Child Support Cases – Adult Children

Charron v. Fulham

Lise Charron, applicant, and
Donald Joseph Fulham, a.k.a. John Smith, respondent

[2004] O.J. No. 1351
Court File No. 24891/98A

Ontario Superior Court of Justice
Hackland J.

Heard: March 17, 2004.
Judgment: April 1, 2004.
(12 paras.)

Douglas G. Menzies, for the applicant.
Behrendt Law Chambers, for the respondent.

¶ 1 HACKLAND J.:— The principal issue in this motion is whether Cory Fulham, age 22 (Cory), (d.o.b. April 21, 1981), is a child of the marriage so as to be entitled to continuing child support. The applicant Donald Fulham (the father) seeks a declaration that Cory “was no longer a child of the marriage for support purposes as of July 1, 2001, and an order retroactively reducing child support accordingly”.

¶ 2 Lise Charron (the mother) seeks an order by way of cross-motion to vary the order of Métivier, J. dated November 2, 1998 to reflect appropriate levels of child support referable to the father’s income level since 1998.

¶ 3 Cory resides at home with his mother while he attends training as an apprentice auto mechanic. He has a younger sister, age 16, who also lives at home. His father separated from his mother in January 1990. Subsequently, during the period 1992 to 1998 the father cut off all contact with the mother and children, relocated to a place unknown to his former family and defaulted on his support obligations. He reappeared in their lives in 1998, by which time his child support arrears ($200.00 per month for each child) amounted to approximately $30,000.00. At that time, an agreement was reached reducing the arrears to $3,000.00, requiring repayment at a rate of $50.00 per month without interest, in addition to paying Guideline Support for the two children of $459.00 a month based on the father’s 1997 disclosed income of $28,915.00. This was incorporated into the said order of Justice Métivier.

¶ 4 Justice Métivier’s order directed the father to make annual disclosure of his income with a view to revising child support including contributions to the children’s section 7 expenses, as required. This obligation was ignored by the father. The mother’s notice of motion dated July 31, 2003 seeks a revision of the father’s support obligation as contemplated under section 2(j) of Justice Métivier’s order, as well as a declaration that Cory is a dependant child until he has completed the auto mechanic apprentice program in which he is currently enrolled.
¶ 5 In or about July of 2001 Cory began his current apprenticeship to become a qualified auto mechanic. The applicant father’s position is that Cory became self-supporting at that time and ceased to be legally entitled to child support. For the reasons outlined below, I agree with this submission.

¶ 6 The auto mechanic apprenticeship is three years in duration and is set up on the basis that the apprentice works for ten months of the year doing motor vehicle repair work in a garage and is paid for his work. Then, for two months, teaching is done in the sense of formal courses. Cory in fact received credit for his previous community college courses in auto mechanics and therefore he has only been required to take two courses thus far in his apprenticeship program. The apprentice normally contributes to Employment Insurance during the ten months working period and then collects benefits during the teaching portion (two months). The program is designed to allow the apprentice to be self-supporting. In Cory’s case, he is employed in his uncle’s garage and earns $10.00-$11.00 an hour for a work week of anywhere between 20-42 hours. In addition, he works weekends (16 hours) at a Canadian Tire garage at a rate of $7.25 per hour. His evidence is that he works about 36.54 hours per week. His gross income is about $20,000.00 annually.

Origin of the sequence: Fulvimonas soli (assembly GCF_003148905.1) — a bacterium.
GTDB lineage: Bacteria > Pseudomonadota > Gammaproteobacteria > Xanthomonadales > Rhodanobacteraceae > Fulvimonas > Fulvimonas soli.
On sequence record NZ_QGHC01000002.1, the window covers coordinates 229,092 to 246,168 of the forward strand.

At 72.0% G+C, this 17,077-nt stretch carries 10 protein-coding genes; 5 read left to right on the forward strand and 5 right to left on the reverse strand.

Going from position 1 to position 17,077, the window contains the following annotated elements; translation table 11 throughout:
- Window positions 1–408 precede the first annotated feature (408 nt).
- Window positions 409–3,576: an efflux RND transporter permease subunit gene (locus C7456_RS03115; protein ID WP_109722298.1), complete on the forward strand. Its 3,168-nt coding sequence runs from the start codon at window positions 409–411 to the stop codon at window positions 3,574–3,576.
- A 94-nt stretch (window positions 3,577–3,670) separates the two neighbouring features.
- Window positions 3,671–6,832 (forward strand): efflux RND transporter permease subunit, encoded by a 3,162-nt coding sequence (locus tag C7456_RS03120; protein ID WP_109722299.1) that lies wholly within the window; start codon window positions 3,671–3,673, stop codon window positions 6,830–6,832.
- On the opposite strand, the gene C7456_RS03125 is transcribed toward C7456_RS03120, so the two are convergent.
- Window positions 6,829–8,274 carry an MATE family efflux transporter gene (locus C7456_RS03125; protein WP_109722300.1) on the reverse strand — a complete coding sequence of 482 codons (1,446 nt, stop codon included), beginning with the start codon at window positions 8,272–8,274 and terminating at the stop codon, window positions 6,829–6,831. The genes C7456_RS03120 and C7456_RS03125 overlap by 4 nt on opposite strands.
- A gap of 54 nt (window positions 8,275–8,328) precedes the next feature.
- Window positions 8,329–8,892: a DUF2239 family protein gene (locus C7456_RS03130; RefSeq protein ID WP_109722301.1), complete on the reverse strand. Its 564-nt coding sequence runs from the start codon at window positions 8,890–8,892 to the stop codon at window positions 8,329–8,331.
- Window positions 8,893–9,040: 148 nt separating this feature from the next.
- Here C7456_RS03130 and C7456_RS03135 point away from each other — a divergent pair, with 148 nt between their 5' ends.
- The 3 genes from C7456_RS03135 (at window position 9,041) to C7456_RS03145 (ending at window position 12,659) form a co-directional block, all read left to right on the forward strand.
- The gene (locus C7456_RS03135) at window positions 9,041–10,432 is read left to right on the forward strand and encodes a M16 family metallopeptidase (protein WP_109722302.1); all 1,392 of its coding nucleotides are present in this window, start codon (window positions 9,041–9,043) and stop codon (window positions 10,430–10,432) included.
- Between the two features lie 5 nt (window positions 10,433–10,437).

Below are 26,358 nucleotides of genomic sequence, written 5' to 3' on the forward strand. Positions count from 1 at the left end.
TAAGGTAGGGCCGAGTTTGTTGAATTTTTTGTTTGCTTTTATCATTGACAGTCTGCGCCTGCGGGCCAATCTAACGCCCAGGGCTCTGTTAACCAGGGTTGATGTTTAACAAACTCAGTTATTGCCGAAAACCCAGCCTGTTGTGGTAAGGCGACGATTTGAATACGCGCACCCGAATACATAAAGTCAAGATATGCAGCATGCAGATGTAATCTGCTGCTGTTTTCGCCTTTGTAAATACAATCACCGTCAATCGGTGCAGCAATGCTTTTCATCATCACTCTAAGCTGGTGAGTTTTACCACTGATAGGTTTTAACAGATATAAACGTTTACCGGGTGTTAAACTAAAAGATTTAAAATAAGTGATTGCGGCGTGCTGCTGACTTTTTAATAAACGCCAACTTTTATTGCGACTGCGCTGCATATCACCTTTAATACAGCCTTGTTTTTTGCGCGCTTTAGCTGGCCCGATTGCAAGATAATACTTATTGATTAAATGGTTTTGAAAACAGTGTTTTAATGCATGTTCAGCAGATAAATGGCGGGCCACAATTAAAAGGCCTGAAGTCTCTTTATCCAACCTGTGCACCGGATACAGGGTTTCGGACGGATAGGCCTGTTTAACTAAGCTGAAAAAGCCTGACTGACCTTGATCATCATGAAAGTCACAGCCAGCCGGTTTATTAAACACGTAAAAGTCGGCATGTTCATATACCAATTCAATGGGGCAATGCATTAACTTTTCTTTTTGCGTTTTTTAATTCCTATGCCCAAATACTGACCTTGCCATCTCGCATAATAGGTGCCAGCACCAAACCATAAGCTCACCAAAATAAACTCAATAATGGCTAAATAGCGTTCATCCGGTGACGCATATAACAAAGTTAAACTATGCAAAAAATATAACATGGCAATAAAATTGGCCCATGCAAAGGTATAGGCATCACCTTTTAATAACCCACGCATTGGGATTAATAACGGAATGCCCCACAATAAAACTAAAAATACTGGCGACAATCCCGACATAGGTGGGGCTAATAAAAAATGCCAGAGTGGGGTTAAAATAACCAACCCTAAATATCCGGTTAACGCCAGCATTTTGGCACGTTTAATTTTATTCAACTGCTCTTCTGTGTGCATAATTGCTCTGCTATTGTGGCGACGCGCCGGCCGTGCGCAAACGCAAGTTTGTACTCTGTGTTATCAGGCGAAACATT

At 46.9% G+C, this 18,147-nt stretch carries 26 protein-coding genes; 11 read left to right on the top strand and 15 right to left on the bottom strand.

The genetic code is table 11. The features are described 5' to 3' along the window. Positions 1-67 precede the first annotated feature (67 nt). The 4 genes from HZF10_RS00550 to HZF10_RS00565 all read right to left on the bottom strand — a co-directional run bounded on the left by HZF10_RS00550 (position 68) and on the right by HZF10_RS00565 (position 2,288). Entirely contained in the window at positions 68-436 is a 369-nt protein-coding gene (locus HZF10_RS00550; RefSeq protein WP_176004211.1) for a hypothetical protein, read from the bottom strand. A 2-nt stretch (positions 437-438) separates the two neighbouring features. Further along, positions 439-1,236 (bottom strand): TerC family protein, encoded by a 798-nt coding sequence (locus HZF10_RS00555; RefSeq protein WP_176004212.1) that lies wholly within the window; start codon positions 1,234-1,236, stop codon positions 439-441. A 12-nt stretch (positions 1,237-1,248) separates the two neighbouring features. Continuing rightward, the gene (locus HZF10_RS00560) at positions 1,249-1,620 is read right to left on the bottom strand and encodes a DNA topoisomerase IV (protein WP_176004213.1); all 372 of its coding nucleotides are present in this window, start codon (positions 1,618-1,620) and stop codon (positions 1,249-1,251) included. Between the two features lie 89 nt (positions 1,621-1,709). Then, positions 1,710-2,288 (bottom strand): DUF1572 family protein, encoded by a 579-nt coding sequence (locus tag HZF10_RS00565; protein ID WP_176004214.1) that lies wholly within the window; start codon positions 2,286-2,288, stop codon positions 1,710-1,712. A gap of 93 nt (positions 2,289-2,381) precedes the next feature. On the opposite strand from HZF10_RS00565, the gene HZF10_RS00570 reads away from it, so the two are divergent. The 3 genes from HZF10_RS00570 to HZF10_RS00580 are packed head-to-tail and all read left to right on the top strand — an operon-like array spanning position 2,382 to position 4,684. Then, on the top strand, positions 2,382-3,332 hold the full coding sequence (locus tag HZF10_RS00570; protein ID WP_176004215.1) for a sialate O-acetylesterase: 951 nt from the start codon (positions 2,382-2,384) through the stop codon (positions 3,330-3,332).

¶ 7 It is instructive to examine Cory’s deductions from his gross income (see his 2002 “Statement of Professional Activities” for 2002 (volume 3, tab 11 of the C.R.)). In 2002 his income tax return identifies employment income of $5,084.00 and professional income of $17,295.00 (gross). Deductions from his gross professional income include $2,727.00 in respect of his automobile, $1,477.00 for his automobile insurance, $1,505.00 for maintenance and repair of his automobile, $654.00 for his meals and entertainment, $808.00 for “office expenses” and $5,200.00 for the purchase of tools. Cory has explained that auto mechanics must acquire their own tools and therefore he devotes a significant portion of his income to that purpose. The purchase of tools is properly viewed as a capital acquisition which should be depreciated rather than deducted from income. The other “deductions” are in the nature of personal expenses and are therefore questionable. In any event, I conclude that for the purpose of ascertaining entitlement to child support, Cory’s income is, as noted, in the $20,000.00 range. He is clearly self-supporting. I am satisfied on the evidence that Cory’s income has been and will be similar to his 2002 earnings throughout the balance of his apprenticeship. The mother has been providing Cory with free accommodation and meals. Her admirable commitment to Cory, in contrast to the father’s regrettable lack of commitment to him over the years cannot be the basis on which to decide whether Cory continues to be entitled to child support.